The Federal Court of Appeal (“FCA”) upheld a declaration issued by Justice Phelan of the Federal Court that Métis are included in the meaning of the term “Indian” bringing them within the scope of s. 91(24) of the Constitution Act, 1867.  The FCA did not uphold the same declaration issued by Justice Phelan in relation to non-status Indians. The decision of Justice Phelan of the Federal Court of Canada was released on 8 January  2013 and reported at 2013 FC 6 (CanLII), 2013 FC 6, [2013] 2 F.C.R. 268.

Justice Phelan, at the Federal Court level, declared that “those persons who are Métis and those who are non-status Indians as set forth in the Reasons for Judgment are ‘Indians’ within the meaning of the expression ‘Indians’, and Lands reserved for the ‘Indians’ contained in s. 91(24) of the Constitution Act, 1867

The Appellant, the Federal Government of Canada (“Canada”) appealed and sought to set aside this declaration.

The Plaintiffs (now respondents), who are individual Métis and non-status Indians (“Daniels”), cross-appealed and sought the two declarations that the Federal Court did not grant at trial, namely:

  1. The Crown in right of Canada owes a fiduciary duty to Métis and non-status Indians as Aboriginal peoples; and
  2. The Métis and non-status Indian peoples of Canada have the right to be consulted and negotiated with, in good faith, by the federal government on a collective basis through representatives of their choice respecting their rights, interests and needs as Aboriginal people.

With respect to applicable test, the FCA stated that declaratory relief is a discretionary remedy and the test to be applied on appeal is, “whether the Judge gave sufficient weight to all of the relevant considerations”.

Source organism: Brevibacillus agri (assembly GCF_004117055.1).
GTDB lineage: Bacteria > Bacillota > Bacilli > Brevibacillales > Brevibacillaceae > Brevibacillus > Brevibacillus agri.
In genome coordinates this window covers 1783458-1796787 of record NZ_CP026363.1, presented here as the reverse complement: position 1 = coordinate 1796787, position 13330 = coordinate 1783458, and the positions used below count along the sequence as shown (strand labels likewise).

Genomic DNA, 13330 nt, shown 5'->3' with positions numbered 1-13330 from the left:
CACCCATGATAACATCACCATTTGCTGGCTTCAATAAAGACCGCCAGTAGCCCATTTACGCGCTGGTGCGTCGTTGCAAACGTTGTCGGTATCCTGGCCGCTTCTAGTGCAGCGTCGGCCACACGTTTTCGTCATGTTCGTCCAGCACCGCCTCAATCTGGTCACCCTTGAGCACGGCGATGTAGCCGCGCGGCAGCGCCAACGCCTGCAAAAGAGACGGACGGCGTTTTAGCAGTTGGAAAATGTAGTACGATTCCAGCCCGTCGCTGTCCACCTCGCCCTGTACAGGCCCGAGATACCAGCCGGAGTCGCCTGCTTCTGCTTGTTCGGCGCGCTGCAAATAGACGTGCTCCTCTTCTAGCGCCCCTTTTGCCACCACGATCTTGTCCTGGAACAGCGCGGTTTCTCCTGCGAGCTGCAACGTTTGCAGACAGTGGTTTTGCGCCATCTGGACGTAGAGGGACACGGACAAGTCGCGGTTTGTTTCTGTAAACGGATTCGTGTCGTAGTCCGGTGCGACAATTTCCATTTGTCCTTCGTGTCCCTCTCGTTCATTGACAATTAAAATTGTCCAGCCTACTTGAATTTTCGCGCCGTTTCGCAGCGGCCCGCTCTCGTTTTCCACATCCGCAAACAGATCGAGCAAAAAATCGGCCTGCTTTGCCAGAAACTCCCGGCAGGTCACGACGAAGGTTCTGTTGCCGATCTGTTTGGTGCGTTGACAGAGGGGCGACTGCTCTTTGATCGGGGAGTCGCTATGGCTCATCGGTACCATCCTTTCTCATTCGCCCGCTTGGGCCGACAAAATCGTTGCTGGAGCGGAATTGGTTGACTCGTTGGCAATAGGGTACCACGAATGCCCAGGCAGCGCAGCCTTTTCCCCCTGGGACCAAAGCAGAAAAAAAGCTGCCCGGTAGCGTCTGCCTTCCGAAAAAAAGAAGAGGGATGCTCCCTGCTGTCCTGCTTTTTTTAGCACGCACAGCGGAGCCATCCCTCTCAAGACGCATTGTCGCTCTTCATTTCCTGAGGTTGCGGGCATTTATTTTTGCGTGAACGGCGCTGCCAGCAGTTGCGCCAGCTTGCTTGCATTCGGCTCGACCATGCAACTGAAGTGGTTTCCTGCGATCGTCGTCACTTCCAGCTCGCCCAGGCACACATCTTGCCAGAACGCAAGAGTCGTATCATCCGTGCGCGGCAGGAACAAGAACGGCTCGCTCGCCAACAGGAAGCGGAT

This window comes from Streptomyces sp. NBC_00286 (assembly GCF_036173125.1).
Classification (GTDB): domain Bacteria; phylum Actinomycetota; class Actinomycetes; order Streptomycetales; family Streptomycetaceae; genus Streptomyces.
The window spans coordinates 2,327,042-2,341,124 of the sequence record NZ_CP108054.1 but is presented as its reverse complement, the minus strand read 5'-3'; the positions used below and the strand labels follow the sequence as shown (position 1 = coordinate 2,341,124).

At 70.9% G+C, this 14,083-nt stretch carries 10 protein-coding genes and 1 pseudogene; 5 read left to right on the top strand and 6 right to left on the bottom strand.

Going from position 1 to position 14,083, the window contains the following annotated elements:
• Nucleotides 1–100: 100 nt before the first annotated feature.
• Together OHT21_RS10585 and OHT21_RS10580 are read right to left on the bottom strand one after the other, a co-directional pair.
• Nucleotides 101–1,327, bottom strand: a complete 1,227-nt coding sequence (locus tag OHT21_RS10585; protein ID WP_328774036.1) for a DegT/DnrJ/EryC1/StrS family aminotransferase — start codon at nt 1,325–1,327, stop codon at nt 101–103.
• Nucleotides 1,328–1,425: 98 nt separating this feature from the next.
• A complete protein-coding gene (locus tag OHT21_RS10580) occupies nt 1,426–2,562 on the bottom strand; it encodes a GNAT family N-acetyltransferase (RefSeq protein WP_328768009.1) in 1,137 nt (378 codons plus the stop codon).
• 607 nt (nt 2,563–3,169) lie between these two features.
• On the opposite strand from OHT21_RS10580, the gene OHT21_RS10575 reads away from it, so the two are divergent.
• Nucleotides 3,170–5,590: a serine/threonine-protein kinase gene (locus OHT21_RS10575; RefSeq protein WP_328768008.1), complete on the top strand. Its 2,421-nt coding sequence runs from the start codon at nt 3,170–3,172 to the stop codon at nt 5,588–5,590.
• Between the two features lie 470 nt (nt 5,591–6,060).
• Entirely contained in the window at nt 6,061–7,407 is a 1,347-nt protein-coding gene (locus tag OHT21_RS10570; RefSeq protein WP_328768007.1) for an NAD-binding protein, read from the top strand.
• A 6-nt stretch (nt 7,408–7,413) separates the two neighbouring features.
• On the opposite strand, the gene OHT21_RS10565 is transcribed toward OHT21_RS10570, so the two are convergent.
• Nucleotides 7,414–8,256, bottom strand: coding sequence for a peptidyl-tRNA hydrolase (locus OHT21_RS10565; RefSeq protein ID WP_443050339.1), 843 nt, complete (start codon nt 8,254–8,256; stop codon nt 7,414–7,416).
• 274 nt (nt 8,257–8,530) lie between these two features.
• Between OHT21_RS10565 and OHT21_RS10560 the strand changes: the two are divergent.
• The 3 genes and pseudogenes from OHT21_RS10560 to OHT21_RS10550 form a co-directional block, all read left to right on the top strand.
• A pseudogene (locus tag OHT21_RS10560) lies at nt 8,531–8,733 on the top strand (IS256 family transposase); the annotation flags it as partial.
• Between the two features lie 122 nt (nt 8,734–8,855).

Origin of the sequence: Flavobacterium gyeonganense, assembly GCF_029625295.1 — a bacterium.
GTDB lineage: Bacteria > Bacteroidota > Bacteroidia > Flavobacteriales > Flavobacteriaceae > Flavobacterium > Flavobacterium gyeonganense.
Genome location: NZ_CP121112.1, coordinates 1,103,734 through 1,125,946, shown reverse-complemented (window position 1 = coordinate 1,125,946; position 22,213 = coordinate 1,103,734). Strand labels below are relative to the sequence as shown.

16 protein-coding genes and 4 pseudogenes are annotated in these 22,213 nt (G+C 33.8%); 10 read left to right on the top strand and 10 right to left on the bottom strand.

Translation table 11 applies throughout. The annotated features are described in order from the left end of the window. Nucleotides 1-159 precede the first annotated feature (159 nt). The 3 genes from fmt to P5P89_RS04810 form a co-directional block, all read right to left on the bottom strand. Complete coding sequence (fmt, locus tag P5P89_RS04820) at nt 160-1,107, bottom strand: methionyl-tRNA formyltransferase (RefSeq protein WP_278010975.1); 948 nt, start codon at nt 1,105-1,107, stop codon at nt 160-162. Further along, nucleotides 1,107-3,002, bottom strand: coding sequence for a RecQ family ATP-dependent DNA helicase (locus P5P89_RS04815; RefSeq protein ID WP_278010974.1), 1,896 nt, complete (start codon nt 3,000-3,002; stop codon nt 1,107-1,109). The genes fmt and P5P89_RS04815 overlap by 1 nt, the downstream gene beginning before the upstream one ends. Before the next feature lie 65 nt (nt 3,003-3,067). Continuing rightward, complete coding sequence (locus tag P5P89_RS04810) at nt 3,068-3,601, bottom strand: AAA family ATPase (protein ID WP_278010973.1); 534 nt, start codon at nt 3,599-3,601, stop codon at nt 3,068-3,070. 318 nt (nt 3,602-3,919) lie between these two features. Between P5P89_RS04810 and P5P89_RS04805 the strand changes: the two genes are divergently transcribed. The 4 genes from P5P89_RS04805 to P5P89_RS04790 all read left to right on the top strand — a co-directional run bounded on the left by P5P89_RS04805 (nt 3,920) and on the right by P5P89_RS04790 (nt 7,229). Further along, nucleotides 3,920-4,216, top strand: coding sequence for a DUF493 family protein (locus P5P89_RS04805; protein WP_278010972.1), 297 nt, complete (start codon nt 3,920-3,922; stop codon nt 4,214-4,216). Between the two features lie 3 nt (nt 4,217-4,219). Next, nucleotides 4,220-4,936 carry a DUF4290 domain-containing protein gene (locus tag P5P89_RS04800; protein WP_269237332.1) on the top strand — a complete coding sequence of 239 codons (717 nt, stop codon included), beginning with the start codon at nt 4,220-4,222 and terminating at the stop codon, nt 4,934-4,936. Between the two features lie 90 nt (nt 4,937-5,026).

In upholding the declaration in respect to the Métis but not the non-status Indians, the FCA distinguished between Métis people and non-status Indians. The FCA stated that the Métis are a distinct Aboriginal people, while non-status Indians are Indians without status under the Indian Act (those to whom status could be granted by federal legislation). The FCA stated:

Parliament’s authority to grant or withhold Indian status arises from section 91(24) (Canard, at page 207 of the Supreme Court Reports). In order for Parliament to grant status under the Indian Act, the person receiving status must be an Indian under the Constitution [...] Therefore, if Parliament can grant status to a person under section 91(24), that person is necessarily an “Indian” within the meaning of that section. In the result, a declaration that non-status Indians who could be granted status through section 91(24) are Indians for the purpose of that section is redundant and lacks practical utility (emphasis added).

In other words, non-status Indians are those that the federal government has jurisdiction over. Parliament's choice to exclude them from legislation is an exercise of that jurisdiction and implies that non-status Indians are "Indians" within the meaning of s. 91(24) of the Constitution Act, 1867.

The FCA found that Justice Phelan failed to give adequate consideration to relevant factors that would have indicated that the declaration in respect to non-status Indians lacked practical utility. The declaration served no purpose in solving issues between non-status Indians and the federal government.

Further, the FCA elaborated that it would be inappropriate for a declaration to clarify the outer limits of who may be considered an Indian, notwithstanding their exclusion from the Indian Act. The factors contributing to the decision of who is excluded from Indian status are complex and far-ranging and the validity of any particular exclusion depends on the reason for that exclusion and must be assessed on a case-by-case basis. The FCA stated that it follows that "non-status Indians as a group do not lend themselves to the declaration of general application."